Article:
Justin Fairfax Faces Mounting Calls for Resignation Amid Second Sexual-Assault Allegation
While Virginia’s second-in-command is under fire for two sexual-assault allegations, the state’s governor insists he’s not going anywhere amid a racist yearbook photo scandal.
The pressure is mounting for Virginia Lieutenant Governor Justin Fairfax to step down, as lawmakers continue to call for his resignation one day after a second woman came forward to allege she was raped by the politician in college.
Echoing other prominent Virginia politicians who have condemned the 39-year-old lawmaker, Republican Speaker of the House Kirk Cox on Saturday urged Fairfax to resign after “multiple, serious credible allegations of sexual assault.”
“I deeply respect the principle of due process and believe that the gravity of this situation demands prudence and deliberation, but the Lt. Governor has clearly lost the trust and confidence of the people of Virginia,” Cox said in a statement. “His ability to serve has been permanently impaired and, at this point, it is in the best interests of the Commonwealth for him to resign.”
The Democratic Party of Virginia also said Saturday that Fairfax must leave his post, “given the credible nature” of Meredith Watson’s claims. In a statement from her lawyers released Friday, Watson accused Fairfax of raping her in 2000 in a “premeditated and aggressive” attack that allegedly took place when they were both students at Duke University.
Her accusation came just days after Dr. Vanessa Tyson accused Fairfax of sexually assaulting her at the 2004 Democratic National Convention in Boston.
“It has become clear he can no longer fulfill the duties and responsibilities of his post,” the Virginia Democratic Party said in a statement. “While the Lieutenant Governor deserves due process in this matter, it is in the best interest of the Commonwealth that he goes through this process as a private citizen.”
In a statement released Saturday, Fairfax denied both sexual-assault allegations and called for a full investigation into the claims.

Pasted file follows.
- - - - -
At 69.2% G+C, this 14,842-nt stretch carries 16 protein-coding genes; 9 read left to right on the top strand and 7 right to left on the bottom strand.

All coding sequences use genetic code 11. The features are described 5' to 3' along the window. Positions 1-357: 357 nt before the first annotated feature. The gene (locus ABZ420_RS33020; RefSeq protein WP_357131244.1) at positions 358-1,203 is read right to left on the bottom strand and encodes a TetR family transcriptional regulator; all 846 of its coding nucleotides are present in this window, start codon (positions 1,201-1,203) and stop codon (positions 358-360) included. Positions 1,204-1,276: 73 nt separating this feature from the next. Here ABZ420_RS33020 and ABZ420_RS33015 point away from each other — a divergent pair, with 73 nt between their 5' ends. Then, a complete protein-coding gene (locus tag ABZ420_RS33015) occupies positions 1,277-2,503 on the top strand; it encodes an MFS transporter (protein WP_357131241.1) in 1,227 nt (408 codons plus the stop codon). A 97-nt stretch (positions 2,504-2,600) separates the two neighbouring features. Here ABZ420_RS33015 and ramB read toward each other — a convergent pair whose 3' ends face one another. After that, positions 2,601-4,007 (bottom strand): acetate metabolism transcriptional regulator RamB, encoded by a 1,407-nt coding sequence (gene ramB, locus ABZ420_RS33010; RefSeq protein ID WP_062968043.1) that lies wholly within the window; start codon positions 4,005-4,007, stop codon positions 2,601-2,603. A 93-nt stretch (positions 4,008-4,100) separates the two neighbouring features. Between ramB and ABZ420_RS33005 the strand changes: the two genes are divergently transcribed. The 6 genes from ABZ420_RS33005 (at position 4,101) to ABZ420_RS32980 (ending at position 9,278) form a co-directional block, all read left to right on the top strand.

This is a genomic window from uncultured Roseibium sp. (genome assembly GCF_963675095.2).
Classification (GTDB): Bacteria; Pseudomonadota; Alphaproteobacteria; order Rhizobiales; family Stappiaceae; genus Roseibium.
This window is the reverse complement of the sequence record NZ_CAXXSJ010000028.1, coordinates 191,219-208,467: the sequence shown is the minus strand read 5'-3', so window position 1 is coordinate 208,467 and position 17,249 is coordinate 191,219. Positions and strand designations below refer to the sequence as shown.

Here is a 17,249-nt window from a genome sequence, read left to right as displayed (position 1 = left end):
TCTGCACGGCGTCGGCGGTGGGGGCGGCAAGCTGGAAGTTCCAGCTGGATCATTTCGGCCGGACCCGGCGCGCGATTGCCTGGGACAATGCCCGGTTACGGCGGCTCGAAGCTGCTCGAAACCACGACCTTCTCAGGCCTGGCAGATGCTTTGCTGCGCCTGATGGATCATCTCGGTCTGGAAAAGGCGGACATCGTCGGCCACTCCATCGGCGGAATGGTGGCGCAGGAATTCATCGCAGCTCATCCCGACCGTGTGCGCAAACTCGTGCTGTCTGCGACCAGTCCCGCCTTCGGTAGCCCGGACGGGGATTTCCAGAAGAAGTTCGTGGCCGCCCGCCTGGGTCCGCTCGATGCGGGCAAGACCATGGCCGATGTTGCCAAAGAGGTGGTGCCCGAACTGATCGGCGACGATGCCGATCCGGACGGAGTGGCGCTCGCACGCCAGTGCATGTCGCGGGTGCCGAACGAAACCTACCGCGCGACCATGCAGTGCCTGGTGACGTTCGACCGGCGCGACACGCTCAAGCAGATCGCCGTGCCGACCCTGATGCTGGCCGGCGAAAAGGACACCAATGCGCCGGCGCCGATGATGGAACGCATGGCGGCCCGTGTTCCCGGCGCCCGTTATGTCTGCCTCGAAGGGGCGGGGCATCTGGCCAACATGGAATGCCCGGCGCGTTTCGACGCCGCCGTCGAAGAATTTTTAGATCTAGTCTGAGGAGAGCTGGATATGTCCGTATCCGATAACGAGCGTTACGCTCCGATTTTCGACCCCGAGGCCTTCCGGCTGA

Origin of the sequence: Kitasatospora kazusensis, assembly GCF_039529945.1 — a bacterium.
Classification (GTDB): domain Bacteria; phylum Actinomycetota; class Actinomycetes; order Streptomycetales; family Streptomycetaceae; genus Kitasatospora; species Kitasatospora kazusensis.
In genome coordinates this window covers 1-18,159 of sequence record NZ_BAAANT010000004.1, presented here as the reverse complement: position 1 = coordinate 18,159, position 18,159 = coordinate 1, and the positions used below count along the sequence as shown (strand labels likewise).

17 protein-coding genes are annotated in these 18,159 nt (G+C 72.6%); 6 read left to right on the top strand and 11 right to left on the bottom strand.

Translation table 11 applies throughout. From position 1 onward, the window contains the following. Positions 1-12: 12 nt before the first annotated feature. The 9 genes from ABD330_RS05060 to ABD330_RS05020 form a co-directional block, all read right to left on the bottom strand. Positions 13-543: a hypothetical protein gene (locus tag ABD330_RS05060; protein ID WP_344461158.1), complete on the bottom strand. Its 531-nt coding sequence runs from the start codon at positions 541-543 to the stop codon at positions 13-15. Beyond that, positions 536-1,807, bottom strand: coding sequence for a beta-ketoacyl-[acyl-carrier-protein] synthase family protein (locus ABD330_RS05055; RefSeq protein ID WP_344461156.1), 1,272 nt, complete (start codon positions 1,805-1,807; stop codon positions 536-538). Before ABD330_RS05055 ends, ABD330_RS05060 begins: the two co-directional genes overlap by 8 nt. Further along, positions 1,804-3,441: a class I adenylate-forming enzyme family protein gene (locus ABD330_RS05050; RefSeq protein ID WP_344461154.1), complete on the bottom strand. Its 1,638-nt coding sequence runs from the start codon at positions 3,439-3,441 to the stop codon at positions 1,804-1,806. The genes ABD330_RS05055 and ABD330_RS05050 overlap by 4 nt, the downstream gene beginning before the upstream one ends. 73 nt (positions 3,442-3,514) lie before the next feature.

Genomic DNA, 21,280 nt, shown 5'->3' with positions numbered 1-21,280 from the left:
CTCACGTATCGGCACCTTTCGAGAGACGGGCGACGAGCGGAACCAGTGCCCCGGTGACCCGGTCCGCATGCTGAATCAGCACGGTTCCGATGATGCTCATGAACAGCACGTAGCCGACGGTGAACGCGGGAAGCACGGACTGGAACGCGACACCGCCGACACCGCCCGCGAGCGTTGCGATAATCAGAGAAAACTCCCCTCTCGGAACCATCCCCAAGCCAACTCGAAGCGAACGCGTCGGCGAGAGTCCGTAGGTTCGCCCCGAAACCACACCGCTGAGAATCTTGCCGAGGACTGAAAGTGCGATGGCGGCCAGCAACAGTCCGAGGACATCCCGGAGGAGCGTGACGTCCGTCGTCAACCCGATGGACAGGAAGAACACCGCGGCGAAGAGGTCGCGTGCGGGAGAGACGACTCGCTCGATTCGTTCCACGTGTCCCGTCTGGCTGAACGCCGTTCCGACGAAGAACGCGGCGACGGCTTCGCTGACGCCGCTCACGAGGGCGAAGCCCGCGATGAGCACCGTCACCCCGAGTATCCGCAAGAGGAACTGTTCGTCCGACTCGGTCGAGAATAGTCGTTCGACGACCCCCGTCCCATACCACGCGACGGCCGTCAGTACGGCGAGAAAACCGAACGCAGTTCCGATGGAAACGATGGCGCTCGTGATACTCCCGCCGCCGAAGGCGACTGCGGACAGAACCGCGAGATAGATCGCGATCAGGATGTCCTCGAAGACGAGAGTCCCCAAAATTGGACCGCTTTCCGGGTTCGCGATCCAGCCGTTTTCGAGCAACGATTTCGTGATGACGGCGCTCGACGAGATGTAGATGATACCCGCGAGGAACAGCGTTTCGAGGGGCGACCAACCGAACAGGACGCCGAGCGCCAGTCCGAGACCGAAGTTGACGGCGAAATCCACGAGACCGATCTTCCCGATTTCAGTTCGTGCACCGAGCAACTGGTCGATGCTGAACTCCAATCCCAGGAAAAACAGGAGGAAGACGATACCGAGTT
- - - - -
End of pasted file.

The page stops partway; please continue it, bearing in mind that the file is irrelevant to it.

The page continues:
“I knew Ms. Watson in college both before and after the encounter, and she never said to me that our interaction was not consensual or caused her any discomfort,” he said.
A number of presidential hopefuls, Virginia lawmakers, and prominent Democrats have already made public statements urging Fairfax to resign, including Sen. Cory Booker (D-NJ), Sen. Kirsten Gillibrand (D-NY), and Sen. Kamala Harris (D-CA).
Former Virginia Gov. Terry McAuliffe was one of the first to call for the politician’s pink slip on Twitter Friday night. He said the allegations made against Fairfax were “serious and credible.” Just hours later, Virginia State Delegate Patrick Hope announced he was preparing articles of impeachment against Fairfax that he would file by Monday.
“I believe these women, he needs to resign immediately,” Hope said. “There’s no question that violent sexual assault is a ‘high crime.’”
The second sexual-assault allegation against Fairfax capped a chaotic week of controversy in Virginia politics.
Governor Ralph Northam, who came under intense heat when it was discovered that his medical school yearbook page included a photo of a man in blackface and another wearing a Ku Klux Klan costume, announced Saturday he will not step down despite widespread calls for his resignation.
“It’s obvious from what happened this week that we still have a lot of work to do. There are still some very deep wounds in Virginia, and especially in the area of equity,” Northam told The Washington Post in his first media interview since the scandal erupted.
After initially admitted to being in the racist yearbook photo earlier this month, the governor later backtracked and denied his involvement, saying he does not believe he was one of the people in the image. Northam did admit, however, to “darkening“ his face to portray pop star Michael Jackson during a 1984 San Antonio dance competition.
On Wednesday, Attorney General Mark Herring, who is third in line for the governorship, also admitted that he wore blackface to a college party in 1980.
“I will say that from the bottom of my heart, I am deeply, deeply sorry for the pain that I cause with this revelation,” he said in a statement.
In hopes of remedying his previous actions, Northam told the Post he is devoting his last three years in office to “ongoing” racial inequities in the state.
“There are ongoing inequities to access to things like education, health care, mortgages, capital, entrepreneurship,” he said. “And so this has been a real, I think, an awakening for Virginia. It has really raised the level of awareness for racial issues in Virginia. And so we’re ready to learn from our mistakes.”